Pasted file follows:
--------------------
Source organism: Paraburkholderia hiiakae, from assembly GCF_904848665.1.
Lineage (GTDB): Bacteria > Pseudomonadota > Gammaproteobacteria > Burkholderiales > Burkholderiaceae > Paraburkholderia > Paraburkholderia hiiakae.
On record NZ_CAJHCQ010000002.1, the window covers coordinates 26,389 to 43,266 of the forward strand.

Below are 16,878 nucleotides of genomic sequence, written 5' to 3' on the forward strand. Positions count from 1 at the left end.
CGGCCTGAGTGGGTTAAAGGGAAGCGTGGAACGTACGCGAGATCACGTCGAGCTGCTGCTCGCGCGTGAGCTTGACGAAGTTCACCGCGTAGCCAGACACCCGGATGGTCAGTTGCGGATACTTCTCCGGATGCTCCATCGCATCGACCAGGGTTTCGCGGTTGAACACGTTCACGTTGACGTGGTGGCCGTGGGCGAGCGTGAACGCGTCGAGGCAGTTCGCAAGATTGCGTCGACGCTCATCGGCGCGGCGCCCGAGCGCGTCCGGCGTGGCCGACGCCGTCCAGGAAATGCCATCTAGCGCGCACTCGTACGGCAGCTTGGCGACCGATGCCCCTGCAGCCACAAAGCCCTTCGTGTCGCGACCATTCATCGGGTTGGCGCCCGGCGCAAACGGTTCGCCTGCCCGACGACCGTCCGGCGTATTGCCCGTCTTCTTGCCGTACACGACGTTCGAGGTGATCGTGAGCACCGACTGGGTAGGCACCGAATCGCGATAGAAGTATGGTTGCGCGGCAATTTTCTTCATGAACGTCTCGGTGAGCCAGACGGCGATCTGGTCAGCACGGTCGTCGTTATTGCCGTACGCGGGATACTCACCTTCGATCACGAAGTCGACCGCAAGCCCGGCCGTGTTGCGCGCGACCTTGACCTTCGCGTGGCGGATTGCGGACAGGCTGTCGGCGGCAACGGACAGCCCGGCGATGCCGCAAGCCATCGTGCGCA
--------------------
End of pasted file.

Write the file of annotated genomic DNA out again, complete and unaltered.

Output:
Source organism: Paraburkholderia hiiakae, from assembly GCF_904848665.1.
Lineage (GTDB): Bacteria > Pseudomonadota > Gammaproteobacteria > Burkholderiales > Burkholderiaceae > Paraburkholderia > Paraburkholderia hiiakae.
On record NZ_CAJHCQ010000002.1, the window covers coordinates 26,389 to 43,266 of the forward strand.

Below are 16,878 nucleotides of genomic sequence, written 5' to 3' on the forward strand. Positions count from 1 at the left end.
CGGCCTGAGTGGGTTAAAGGGAAGCGTGGAACGTACGCGAGATCACGTCGAGCTGCTGCTCGCGCGTGAGCTTGACGAAGTTCACCGCGTAGCCAGACACCCGGATGGTCAGTTGCGGATACTTCTCCGGATGCTCCATCGCATCGACCAGGGTTTCGCGGTTGAACACGTTCACGTTGACGTGGTGGCCGTGGGCGAGCGTGAACGCGTCGAGGCAGTTCGCAAGATTGCGTCGACGCTCATCGGCGCGGCGCCCGAGCGCGTCCGGCGTGGCCGACGCCGTCCAGGAAATGCCATCTAGCGCGCACTCGTACGGCAGCTTGGCGACCGATGCCCCTGCAGCCACAAAGCCCTTCGTGTCGCGACCATTCATCGGGTTGGCGCCCGGCGCAAACGGTTCGCCTGCCCGACGACCGTCCGGCGTATTGCCCGTCTTCTTGCCGTACACGACGTTCGAGGTGATCGTGAGCACCGACTGGGTAGGCACCGAATCGCGATAGAAGTATGGTTGCGCGGCAATTTTCTTCATGAACGTCTCGGTGAGCCAGACGGCGATCTGGTCAGCACGGTCGTCGTTATTGCCGTACGCGGGATACTCACCTTCGATCACGAAGTCGACCGCAAGCCCGGCCGTGTTGCGCGCGACCTTGACCTTCGCGTGGCGGATTGCGGACAGGCTGTCGGCGGCAACGGACAGCCCGGCGATGCCGCAAGCCATCGTGCGCA